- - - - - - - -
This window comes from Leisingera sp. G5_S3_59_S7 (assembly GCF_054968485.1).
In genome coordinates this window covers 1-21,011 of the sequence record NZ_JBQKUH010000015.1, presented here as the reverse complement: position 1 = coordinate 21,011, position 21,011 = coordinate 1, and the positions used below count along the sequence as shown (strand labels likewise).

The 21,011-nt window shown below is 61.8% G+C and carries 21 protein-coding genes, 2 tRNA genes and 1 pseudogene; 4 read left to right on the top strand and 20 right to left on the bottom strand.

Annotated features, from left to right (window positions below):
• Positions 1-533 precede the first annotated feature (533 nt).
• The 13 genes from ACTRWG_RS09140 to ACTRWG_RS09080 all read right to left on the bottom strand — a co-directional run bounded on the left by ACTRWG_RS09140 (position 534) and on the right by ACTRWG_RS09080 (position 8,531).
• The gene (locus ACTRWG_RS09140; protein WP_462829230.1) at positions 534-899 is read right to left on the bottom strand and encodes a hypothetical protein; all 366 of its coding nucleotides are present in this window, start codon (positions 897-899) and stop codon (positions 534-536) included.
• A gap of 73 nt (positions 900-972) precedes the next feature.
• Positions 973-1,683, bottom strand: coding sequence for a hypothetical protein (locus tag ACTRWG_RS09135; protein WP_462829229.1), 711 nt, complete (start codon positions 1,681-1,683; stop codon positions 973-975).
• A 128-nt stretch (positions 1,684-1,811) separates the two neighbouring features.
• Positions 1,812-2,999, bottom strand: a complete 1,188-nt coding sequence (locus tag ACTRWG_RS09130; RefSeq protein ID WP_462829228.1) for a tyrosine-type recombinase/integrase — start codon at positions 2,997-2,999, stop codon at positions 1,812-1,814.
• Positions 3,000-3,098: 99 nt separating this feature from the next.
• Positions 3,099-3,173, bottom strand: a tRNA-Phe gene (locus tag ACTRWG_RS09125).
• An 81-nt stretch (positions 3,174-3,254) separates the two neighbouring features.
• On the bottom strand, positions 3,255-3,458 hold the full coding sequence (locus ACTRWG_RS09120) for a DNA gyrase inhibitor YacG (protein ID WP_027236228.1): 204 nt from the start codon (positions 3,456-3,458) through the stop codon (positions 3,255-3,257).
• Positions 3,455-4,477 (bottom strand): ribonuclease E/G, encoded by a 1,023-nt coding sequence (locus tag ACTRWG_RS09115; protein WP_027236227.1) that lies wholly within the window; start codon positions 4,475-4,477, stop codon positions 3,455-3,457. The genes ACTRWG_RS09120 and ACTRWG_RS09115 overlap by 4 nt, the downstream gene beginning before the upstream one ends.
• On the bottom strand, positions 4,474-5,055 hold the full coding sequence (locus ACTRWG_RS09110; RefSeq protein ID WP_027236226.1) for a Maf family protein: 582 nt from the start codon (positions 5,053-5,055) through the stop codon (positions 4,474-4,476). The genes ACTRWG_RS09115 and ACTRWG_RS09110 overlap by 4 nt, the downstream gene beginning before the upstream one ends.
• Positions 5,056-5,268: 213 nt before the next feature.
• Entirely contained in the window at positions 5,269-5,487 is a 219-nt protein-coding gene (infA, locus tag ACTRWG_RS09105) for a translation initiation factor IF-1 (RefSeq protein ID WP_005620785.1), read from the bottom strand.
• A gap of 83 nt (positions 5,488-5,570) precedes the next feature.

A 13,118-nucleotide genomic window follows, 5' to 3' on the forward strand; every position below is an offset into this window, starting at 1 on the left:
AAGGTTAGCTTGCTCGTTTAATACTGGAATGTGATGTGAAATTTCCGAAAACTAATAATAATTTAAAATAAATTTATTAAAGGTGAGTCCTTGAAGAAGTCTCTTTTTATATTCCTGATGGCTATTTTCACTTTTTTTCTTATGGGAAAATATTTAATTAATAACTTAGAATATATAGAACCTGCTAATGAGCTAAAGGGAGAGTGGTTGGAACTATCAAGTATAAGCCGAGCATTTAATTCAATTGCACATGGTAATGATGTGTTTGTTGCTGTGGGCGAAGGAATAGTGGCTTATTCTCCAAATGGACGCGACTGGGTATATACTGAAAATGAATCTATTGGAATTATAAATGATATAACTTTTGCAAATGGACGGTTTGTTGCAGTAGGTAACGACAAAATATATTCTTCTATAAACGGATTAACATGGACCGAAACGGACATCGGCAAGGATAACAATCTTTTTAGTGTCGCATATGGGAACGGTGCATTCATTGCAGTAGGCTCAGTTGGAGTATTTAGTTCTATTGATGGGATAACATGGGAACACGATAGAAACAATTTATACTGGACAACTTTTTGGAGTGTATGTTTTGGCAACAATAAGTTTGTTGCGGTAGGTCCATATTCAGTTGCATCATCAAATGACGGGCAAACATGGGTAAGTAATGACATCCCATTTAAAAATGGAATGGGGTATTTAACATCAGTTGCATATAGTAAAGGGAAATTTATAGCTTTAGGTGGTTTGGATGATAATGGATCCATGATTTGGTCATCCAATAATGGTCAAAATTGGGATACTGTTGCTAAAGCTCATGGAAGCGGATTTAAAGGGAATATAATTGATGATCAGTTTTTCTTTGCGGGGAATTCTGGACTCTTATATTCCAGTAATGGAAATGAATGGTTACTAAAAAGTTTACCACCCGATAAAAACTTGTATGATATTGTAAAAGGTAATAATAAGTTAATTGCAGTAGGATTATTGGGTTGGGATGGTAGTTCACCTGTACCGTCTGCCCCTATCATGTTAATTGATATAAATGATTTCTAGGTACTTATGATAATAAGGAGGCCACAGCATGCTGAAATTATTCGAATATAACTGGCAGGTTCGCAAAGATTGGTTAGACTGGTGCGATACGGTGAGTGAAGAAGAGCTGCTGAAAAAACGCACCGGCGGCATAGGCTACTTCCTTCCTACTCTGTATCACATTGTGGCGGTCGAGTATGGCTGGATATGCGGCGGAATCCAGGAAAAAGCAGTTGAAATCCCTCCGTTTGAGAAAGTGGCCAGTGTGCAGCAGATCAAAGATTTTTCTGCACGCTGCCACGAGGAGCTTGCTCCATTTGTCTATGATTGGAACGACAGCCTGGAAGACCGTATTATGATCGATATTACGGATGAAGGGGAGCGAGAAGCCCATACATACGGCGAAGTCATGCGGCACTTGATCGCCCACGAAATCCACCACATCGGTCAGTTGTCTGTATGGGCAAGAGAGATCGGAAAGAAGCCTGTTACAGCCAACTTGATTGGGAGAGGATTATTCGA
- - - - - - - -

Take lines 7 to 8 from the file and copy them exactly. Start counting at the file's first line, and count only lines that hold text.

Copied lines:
• The gene (locus ACTRWG_RS09140; protein WP_462829230.1) at positions 534-899 is read right to left on the bottom strand and encodes a hypothetical protein; all 366 of its coding nucleotides are present in this window, start codon (positions 897-899) and stop codon (positions 534-536) included.
• A gap of 73 nt (positions 900-972) precedes the next feature.